High school graduation requirements exceed traditional public schools and include service learning and a senior thesis. In order to earn a diploma, each high school student must meet all of the following requirements. Only students earning a diploma are permitted to participate in graduation activities. The high school curriculum will continue to undergo design refinements prior to the first ninth grade class entering CS so that the minimum high school course requirements provide students with the opportunity to meet the entrance requirements for top-tiered colleges and universities.

High School Graduation Requirements

Criteria Core Academic Program
Coursework Completion of all required courses
GPA Overall C or higher
Standardized tests Completion of Graduation requirement tests
Digital Portfolio Creation and maintenance of a digital portfolio that meets the school standards
College Portfolio and Applications Completion of a college plan, resume, and necessary college applications
Internship Completion of a summer internship during the course of high school
Service learning 40 hours of service learning
Senior Capstone Project Completion of a senior capstone project

 

Academic Graduation Requirements

Mathematics 4 credits including Algebra I (may be taken in 8th grade), Geometry, Algebra II,  Pre-Calculus
Science 4 credits including Physics, Chemistry, Biology
English 6 credits including Survey of Literature, World Literature, American Literature, British Literature, and 2 credits of Writing
Social Studies 2 credits including World History and American History/Government
Computer Technology 2 credit
Fine Art 1 credit
Physical Education 1 credit
College Pathway 2 credits including ACT/SAT Prep and College Path
Electives 6 credits; 1 must be in Technology; 2 must be in Foreign Languages;  1 must be Cons Ed/Economics; 1 credit must be taken online
Total 28 credits

 

CS Elective Course Offerings

Accounting Drawing Latin-American Literature
African-American History Film Personal Finance
African-American Literature Game Design Philosophy
Animation and Graphic Design HTML Robotics
Art History International Studies Sculpture
Database Programming International Politics Sociology
Digital Electronics Journalism Speech
Digital Photography Latin-American Culture Web Programming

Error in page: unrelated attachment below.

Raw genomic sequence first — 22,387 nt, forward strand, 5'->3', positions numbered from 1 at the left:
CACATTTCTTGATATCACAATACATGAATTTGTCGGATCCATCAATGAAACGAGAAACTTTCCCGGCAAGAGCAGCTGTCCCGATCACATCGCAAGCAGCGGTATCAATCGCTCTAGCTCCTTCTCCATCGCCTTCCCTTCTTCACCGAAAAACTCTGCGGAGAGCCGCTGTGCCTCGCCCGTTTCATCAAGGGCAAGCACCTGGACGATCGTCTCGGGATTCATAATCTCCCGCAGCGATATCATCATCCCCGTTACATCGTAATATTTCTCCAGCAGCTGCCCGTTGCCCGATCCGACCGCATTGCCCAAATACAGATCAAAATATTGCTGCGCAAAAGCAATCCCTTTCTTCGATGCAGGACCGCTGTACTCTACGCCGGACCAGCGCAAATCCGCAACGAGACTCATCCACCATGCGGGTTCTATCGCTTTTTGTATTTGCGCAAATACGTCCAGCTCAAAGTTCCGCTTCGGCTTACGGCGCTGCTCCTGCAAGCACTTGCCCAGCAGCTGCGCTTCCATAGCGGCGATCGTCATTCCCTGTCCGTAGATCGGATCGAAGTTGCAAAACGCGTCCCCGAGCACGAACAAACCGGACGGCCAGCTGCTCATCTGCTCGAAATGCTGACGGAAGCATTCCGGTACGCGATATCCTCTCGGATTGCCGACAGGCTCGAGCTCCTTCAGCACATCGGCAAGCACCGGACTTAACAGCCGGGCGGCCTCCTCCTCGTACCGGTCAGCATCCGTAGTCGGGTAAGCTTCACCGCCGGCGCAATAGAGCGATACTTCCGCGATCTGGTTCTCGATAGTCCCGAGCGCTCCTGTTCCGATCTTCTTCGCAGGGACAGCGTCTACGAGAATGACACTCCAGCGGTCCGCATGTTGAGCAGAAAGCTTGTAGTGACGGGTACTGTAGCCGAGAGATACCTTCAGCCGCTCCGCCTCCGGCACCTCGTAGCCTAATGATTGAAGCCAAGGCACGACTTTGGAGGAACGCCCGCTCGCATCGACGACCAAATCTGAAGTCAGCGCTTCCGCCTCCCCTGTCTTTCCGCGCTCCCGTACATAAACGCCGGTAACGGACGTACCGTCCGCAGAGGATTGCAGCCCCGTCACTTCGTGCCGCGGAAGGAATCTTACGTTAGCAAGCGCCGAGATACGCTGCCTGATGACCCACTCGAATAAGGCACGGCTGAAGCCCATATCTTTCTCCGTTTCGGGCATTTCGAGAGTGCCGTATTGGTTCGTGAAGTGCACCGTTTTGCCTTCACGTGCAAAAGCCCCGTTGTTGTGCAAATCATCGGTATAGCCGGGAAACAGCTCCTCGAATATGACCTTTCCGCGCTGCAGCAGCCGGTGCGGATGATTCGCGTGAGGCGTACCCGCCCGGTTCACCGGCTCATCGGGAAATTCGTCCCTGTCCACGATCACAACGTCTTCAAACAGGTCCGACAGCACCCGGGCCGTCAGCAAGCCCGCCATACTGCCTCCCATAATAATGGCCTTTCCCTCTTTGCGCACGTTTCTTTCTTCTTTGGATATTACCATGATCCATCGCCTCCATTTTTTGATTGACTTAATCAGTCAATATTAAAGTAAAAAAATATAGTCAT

Instructional Strategies

Rather than adhering to a single teaching philosophy or instructional model, the design will draw on best practices from the field and research to define a set of core instructional practices. CS teachers will utilize a unique mix of the following research-based instructional strategies:

  • Direct teaching
  • Differentiated instruction
  • Problem-based learning
  • Project-based learning
  • Collaborative learning
  • Data-driven instruction
  • Transformational use of technology

 

Use of these techniques provides an engaging, dynamic learning environment for students to explore the questions they have about the world and ways to positively contribute to the world around them.  CS will utilize a variety of instructional approaches to teach advanced concepts and thinking skills in mathematics and science, as well as other disciplines.

Assessment

CS use a combination of diagnostic, authentic, state-mandated standardized tests, and nationally recognized norm-referenced assessments to compare students’ progress over time with the school’s goals.  These assessments include:

  • Northwest Education Association (NWEA) Measure of Academic progress (MAP)
  • ACT’s Explore and Plan
  • State Standardized Tests

In addition, Concept Schools have designed and use interim assessments that are aligned with the Illinois standards and mirror the state tests. Within a few days of the test, data from the interim assessments will be analyzed and uploaded to the online database created by Concept Schools. Teams of CS teachers will review the analysis from the interim assessments and develop specific strategies to address the students’ learning deficiencies.

 

Remediation & Intervention